''Le Monsieur De La Petite Dame''

''Le Monsieur De La Petite Dame''

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(3 Reviews)
''Le Monsieur De La Petite Dame'' by Frances Hodgson Burnett

Published:

1877

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''Le Monsieur De La Petite Dame''

By

2.3333333333333
(3 Reviews)

Book Excerpt

astonishing how agreeable she made herself to her victims when she had fairly entrapped them. Bertha hesitated a little before accepting her offer of a seat at her side, but once seated she found herself oddly amused. When Madame de Castro chose to rake the embers of her seventy years, many a lively coal discovered itself among the ashes.

Seeing the two women together, Edmondstone shuddered in fastidious protest.

"How could you laugh at that detestable old woman?" he exclaimed on encountering Bertha later in the evening. "I wonder that M. Villefort would permit her to talk to you. She is a wicked, cynical creature, who has the hardihood to laugh at her sins instead of repenting of them."

"Perhaps that is the reason she is so amusing," said Bertha.

Edmondstone answered her with gentle mournfulness.

"What!" he said. "Have you begun to say such things? You too, Bertha"--

The laugh with which she stopped him was both light and hard.

"Where is M. Villefort?" she as

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A quick read about ugly but too good husband, a pretty wife who is in misery upon her choice a handsome cousin who was a fool at first then a desperate lover in the end. A happy ending with the husband & wife going together in the end. It was not so engaging but when once began with it so one must should complete it for the sake of knowing the story. The writing style is brilliant as expected.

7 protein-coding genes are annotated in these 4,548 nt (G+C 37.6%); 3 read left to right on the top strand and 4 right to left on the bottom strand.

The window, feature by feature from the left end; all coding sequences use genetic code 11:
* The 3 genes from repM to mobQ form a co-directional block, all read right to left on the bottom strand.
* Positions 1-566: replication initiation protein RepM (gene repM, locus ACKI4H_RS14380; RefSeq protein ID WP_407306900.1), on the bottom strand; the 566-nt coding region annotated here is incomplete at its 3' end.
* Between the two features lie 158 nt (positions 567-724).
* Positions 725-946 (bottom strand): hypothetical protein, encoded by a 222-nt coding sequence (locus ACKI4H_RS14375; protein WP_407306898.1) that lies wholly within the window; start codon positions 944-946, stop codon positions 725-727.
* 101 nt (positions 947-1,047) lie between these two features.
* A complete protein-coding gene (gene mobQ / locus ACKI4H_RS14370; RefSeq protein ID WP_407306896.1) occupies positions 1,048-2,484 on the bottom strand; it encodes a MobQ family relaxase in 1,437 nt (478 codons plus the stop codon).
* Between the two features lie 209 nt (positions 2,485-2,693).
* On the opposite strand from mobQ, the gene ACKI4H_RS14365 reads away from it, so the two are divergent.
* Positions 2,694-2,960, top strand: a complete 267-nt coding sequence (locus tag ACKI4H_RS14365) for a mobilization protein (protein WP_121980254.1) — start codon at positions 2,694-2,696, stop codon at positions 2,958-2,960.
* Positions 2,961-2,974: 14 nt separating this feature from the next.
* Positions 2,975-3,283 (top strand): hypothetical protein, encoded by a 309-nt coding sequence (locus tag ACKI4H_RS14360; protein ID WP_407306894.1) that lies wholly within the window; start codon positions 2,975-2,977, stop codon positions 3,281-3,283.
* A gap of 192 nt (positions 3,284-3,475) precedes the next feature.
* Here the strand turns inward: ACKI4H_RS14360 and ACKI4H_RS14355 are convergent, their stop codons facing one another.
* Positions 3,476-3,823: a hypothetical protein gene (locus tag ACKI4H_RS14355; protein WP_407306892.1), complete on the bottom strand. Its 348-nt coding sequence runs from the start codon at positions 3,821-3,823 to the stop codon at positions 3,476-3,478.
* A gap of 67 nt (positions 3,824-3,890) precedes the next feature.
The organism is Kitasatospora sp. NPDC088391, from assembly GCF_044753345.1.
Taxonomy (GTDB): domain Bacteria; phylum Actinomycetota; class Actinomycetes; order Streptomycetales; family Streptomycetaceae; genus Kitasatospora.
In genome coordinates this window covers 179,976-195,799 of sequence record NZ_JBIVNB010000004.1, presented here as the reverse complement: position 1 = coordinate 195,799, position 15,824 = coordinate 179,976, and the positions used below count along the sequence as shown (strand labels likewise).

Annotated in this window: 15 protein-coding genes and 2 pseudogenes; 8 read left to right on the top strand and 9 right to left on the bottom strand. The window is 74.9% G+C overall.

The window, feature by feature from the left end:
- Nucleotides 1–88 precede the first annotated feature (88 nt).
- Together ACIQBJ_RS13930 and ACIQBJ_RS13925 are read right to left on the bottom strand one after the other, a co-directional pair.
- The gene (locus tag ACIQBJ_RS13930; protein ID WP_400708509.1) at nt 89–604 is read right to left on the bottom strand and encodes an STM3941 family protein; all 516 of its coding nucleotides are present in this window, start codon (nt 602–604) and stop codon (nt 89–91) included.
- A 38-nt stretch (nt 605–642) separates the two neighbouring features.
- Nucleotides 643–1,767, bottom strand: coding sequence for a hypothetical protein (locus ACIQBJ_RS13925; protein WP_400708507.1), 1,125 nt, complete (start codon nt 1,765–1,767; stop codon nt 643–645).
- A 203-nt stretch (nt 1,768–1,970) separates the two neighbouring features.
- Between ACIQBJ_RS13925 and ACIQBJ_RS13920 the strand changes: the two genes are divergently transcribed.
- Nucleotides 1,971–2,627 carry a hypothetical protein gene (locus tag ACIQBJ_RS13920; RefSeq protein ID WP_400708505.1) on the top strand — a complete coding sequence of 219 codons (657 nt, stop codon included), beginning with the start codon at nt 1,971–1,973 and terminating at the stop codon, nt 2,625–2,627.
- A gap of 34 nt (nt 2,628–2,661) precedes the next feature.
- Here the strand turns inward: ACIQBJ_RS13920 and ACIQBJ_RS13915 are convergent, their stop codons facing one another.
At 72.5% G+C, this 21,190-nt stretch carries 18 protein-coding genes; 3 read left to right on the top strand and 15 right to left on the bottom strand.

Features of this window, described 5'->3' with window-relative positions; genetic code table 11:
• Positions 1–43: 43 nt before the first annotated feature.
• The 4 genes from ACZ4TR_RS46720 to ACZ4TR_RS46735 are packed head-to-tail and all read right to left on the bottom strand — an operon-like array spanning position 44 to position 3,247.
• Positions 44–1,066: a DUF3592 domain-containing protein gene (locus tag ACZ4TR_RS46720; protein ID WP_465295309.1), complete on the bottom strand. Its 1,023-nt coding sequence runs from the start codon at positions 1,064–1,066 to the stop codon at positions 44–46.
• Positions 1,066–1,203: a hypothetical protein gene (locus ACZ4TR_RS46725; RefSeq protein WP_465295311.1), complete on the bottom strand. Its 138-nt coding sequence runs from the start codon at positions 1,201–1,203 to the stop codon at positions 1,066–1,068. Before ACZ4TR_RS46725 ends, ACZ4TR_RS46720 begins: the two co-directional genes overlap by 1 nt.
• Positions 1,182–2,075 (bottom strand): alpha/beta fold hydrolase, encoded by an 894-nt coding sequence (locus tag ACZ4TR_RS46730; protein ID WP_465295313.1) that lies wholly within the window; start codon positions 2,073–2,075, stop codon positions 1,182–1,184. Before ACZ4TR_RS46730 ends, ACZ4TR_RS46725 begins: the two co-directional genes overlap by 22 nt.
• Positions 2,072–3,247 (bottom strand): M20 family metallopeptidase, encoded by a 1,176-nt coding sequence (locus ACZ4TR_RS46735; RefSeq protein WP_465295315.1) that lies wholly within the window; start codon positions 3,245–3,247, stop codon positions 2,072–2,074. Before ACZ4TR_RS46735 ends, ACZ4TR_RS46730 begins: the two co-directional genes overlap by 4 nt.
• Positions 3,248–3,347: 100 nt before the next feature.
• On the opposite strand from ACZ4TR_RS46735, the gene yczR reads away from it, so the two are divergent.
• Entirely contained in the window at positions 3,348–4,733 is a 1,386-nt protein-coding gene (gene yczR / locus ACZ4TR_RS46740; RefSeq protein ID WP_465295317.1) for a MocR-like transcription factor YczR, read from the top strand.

Some quotes from the story that i admired
"It is all over. Let it rest. The pain of to-day and tomorrow is enough for us. We have borne yesterday; why should we want it back again?"
What happiness is so keen as one's briefest pain?
One of the hardest things about reading 19th-century literature is getting into the moral mindset of the period. This story about a lovely young woman; her ugly, older husband; and her handsome, talented, male cousin could not be transferred into modern times. That makes the unhappy characters seem less sympathetic than they likely were to readers of its day.
I find this story slow and somewhat confusing. Not enough explanation of why the characters did what they did and meaning of terms. Notenough meaning as why they felt what they did.
Libby Fischer Hellmann - Writing Gritty Crime Fiction
FEATURED AUTHOR - Libby Fischer Hellmann left a career in broadcast news in Washington, DC and moved to Chicago over 35 years ago, where she, naturally, began to write gritty crime fiction. Fifteen novels and twenty-five short stories later, she claims they’ll take her out of the Windy City feet first. She has been nominated for many awards in the mystery and crime writing community and has even won a few. As our Author of the Day, Fischer Hellmann tells us all about her latest book, High Crimes. Please give us… Read more